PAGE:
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Comment: Mission accomplished (Score 5, Insightful) 98

by photonic (#46961489) Attached to: SpaceX Injunction Dissolved
I don't think Elon expected to win that easy, but look how much publicity he got for filing a simple claim and getting a temporary injunction. He got to say a few times how they are 4x cheaper than the old guys, that might be remembered by some press and politicians the next time there is a big contract up for grabs.

Comment: Similar incident in Italy (Score 1) 211

by photonic (#46951919) Attached to: Feds Issue Emergency Order On Crude Oil Trains
There was a similar incident in Viareggio 5 years ago: a train carrying LPG derailed and crashed into a platform in the center of town during the night. The resulting explosion killed 32 people and destroyed a whole block of houses. In this case it was LPG, not crude oil, so I guess a tiny leak would have been enough to cause problems. You would have to make the tanks extremely strong to prevent that. And there is even other dangerous goods, there were some nasty accidents with trains carrying chlorine, which doesn't need fire to kill people.

Comment: tin foil hat (Score 4, Funny) 245

by photonic (#46876531) Attached to: Ask Slashdot: How To Back Up Physical Data?

Since having this nightmare, I've exported my phone's VCF file to an online repo, made online notes of all my bank account numbers and passport ID, I keep ICE numbers with me at all times (separate from phone/wallet), and I've hidden a spare mobile phone and house key in a box in a nearby field. But there must be more to do!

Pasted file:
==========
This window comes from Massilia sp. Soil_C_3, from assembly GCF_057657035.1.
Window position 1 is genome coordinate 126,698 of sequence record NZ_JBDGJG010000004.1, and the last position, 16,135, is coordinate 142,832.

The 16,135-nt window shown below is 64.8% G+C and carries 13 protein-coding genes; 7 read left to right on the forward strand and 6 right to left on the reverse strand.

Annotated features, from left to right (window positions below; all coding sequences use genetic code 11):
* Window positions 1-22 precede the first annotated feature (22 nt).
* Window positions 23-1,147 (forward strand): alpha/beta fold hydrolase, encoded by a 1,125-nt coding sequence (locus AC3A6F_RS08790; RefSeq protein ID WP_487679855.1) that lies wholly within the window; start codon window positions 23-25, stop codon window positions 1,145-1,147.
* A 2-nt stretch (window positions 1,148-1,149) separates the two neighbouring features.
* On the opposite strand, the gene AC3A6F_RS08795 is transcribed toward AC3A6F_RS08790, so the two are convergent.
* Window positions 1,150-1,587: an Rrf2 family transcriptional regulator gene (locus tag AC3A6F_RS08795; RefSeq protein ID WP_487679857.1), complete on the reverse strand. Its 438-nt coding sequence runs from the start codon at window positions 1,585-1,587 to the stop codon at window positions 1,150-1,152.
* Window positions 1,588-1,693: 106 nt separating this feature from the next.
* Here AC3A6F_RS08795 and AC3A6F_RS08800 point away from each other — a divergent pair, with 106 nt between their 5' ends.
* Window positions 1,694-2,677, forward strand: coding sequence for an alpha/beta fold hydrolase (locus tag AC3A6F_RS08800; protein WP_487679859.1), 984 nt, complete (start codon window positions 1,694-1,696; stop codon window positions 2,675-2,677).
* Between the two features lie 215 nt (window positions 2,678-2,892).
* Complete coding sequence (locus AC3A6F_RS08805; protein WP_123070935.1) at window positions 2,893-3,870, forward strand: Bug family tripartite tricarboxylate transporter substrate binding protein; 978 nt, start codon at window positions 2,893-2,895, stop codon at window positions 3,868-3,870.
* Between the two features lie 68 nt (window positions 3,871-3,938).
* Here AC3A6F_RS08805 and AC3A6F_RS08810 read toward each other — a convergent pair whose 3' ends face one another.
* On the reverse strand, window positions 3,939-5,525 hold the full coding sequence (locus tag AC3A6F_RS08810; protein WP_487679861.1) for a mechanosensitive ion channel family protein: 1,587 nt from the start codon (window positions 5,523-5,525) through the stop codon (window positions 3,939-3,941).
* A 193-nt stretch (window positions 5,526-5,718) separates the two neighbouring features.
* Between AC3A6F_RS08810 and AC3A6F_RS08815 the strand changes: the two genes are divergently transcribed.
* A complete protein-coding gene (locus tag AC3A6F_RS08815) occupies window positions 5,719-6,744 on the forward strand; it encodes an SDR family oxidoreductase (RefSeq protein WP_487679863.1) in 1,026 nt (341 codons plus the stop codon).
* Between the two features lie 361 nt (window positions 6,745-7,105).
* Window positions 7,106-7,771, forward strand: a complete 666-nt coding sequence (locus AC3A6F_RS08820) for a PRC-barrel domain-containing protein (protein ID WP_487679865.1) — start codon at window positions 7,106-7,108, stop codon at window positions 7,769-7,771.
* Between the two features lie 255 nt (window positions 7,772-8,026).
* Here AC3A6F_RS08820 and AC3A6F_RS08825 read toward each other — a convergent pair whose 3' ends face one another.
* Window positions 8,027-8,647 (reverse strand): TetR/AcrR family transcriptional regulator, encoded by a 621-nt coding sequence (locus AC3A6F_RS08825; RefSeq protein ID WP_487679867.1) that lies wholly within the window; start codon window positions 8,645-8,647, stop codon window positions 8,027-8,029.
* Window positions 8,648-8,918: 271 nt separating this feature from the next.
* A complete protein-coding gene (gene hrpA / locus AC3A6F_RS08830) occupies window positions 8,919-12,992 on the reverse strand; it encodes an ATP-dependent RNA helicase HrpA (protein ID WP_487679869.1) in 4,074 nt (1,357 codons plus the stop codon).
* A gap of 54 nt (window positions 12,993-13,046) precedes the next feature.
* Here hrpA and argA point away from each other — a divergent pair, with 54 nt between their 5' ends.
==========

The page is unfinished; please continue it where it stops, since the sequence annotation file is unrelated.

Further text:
I think the only thing left to do is buying loads of a aluminium foil.

Comment: Bloody rocket dealerships (Score 5, Funny) 176

by photonic (#46843891) Attached to: SpaceX Files Suit Against US Air Force
It is about time that the FTC steps in and allows SpaceX to sell their rockets directly to the Air Force. Blame the rich local rocket dealerships, we corrupted their local politicians to create laws that are only designed to maintain their business model of selling old fashioned rockets. What people in the street want is to buy a next generation rocket, directly from the Internet, without having to talk to one of those sleazy rocket salesman. I am getting confused, you were saying Elon?
The Military

Former US Test Site Sues Nuclear Nations For Disarmament Failure 165

Posted by samzenpus
from the keep-your-bombs-to-yourself dept.
mdsolar (1045926) writes "The tiny Pacific republic of the Marshall Islands, scene of massive U.S. nuclear tests in the 1950s, sued the United States and eight other nuclear-armed countries on Thursday, accusing them of failing in their obligation to negotiate nuclear disarmament. The Pacific country accused all nine nuclear-armed states of 'flagrant violation of international law' for failing to pursue the negotiations required by the 1968 Nuclear Non-Proliferation Treaty. It filed one suit specifically directed against the United States, in the Federal District Court in San Francisco, while others against all nine countries were lodged at the International Court of Justice in The Hague, capital of the Netherlands, a statement from an anti-nuclear group backing the suits said. The action was supported by South African Nobel Prize winner Archbishop Desmond Tutu, the Nuclear Age Peace Foundation said."

Comment: Re:Tracking` (Score 2) 233

by photonic (#46668445) Attached to: Most Expensive Aviation Search: $53 Million To Find Flight MH370
Data charges would be much less than that, $20 extra per ticket would be unacceptably high. Some spokesman for Inmarsat (who obviously has a big interest in making permanent data connections mandatory) said that data costs for such a flight would be on the order of 1$/hour for the whole aircraft. Data rates should also be pretty low, 1 GPS coordinate per minute would have helped enormously for both the AirFrance and MalaysiaAirlines crashes, the detailed high-bandwidth data you can always get from the black box if you can find it.